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Found 42 results

  1. Hello everyone, I appreciate any help i can get. So i recently started getting this message listed bellow in visual studio when i would compile any game i have for UE4.23.0. 1>EXEC : [1/28] error : Unable to create child process I have no idea how to fix this, and also i really don't want to have to set all the classes again in a new project. Second thing is that i can not move my Character on the Sever when testing multiplayer after adding "Role = ROLE_Authority" to sections in an AI Tracker bot class that i created as a part of Tom Loomans Course on Udemy. I am not following Tom Loomans course 100%, Do i need to add sever implementation to my character because i am using different movement code then what Tom uses? I Am happy to share some screen shots if needed. Please help, thankyou for your time.
  2. intenscia

    PC Cross Platform Mod API & SDK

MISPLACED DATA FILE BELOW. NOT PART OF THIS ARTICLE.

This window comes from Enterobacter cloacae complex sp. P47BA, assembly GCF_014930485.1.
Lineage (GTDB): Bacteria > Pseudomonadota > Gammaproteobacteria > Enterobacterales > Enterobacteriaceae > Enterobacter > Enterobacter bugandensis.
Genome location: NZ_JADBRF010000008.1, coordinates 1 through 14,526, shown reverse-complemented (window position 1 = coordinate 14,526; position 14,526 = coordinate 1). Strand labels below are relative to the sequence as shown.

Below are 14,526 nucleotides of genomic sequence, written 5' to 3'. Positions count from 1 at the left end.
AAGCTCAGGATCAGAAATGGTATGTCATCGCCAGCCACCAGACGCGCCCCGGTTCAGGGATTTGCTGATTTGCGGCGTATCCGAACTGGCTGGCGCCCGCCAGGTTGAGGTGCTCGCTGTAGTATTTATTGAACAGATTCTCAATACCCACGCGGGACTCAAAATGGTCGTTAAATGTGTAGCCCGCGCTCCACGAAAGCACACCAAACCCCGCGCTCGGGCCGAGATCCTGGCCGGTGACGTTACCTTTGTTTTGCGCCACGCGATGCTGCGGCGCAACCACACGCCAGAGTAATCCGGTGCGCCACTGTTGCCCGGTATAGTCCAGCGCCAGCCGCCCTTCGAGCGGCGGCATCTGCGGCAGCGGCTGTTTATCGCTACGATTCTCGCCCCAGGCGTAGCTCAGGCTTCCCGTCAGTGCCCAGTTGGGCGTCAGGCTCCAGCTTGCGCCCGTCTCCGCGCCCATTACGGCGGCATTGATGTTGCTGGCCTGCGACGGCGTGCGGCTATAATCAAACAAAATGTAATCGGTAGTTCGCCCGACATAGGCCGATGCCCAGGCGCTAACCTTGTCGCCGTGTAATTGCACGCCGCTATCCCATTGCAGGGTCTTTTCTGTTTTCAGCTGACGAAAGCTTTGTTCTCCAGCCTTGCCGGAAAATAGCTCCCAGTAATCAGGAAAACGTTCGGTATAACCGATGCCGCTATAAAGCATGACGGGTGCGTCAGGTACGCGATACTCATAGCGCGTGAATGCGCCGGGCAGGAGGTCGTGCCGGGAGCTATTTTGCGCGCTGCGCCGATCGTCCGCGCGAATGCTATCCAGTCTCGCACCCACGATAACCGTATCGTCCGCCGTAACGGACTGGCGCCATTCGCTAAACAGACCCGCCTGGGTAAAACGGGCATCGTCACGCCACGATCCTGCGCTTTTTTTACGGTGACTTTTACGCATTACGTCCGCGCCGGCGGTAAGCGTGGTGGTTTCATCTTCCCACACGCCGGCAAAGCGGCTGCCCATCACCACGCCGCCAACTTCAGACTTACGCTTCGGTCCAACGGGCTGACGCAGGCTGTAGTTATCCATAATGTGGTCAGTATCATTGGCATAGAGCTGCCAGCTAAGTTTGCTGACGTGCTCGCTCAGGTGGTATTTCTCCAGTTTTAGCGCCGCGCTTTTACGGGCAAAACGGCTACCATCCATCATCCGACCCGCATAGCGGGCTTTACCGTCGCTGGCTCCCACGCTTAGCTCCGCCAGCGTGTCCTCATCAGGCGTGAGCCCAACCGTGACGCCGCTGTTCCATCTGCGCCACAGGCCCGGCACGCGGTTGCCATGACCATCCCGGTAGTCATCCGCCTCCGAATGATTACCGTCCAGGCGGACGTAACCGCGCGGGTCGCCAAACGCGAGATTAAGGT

mod.io is an cross platform mod service created by the team behind ModDB.com and IndieDB.com. It can be integrated in-game using the REST API, C/C++ SDK or engine plugins (if available) Unity and Unreal Engine are ready to use with other engine plugins in development. Features include: Platform agnostic (support 1 click mod installs on Steam, Epic Games Store, Discord, GOG, itch.io and even consoles in the future) Clientless (mod.io has no other dependencies and works behind the scenes in your game) Embeddable web app UI, so you can integrate your mod community anywhere Powerful search, filtering and tagging of mods Moderation and reporting systems built-in Steps to getting mod.io integrated: Add your game to our test environment or production Read our API documentation for an overview of how mod.io works Choose an Engine Plugin, API or SDK to integrate mod.io into your game and mod making tools Ready to launch? Add your game to our production environment then let's discuss promoting your release Need help? Our team is available on Discord to assist and our getting started guide has more information for you Benefits of using mod.io: mod.io offers the same core functionality as Steamworks Workshop (1 click mod installs in-game), plus mod hosting, moderation and all of the critical pieces needed. Where we differ is our approach to modding and the flexibility a REST API offers. For example: Our API is not dependent on a client or SDK, allowing you to run mod.io in many places such as your homepage and launchers Designing a good mod browsing UI is hard, our plugins ship with a UI built in to save you a lot of effort and help your mods stand out We don’t apply rules globally, so if you want to enable patronage, sales or other experimental features, reach out to discuss Our platform is built by the super experienced ModDB.com team and is continually improving for your benefit Your community can consume the mod.io API to build modding fan sites or discord bots if they want Large studios and publishers: A private white label option is available to license, if you want a fully featured mod-platform that you can control and host in-house. Contact us to discuss. Find out more: Visit mod.io | About us | Add your game | Chat on Discord These screenshots are from our Unity plugin: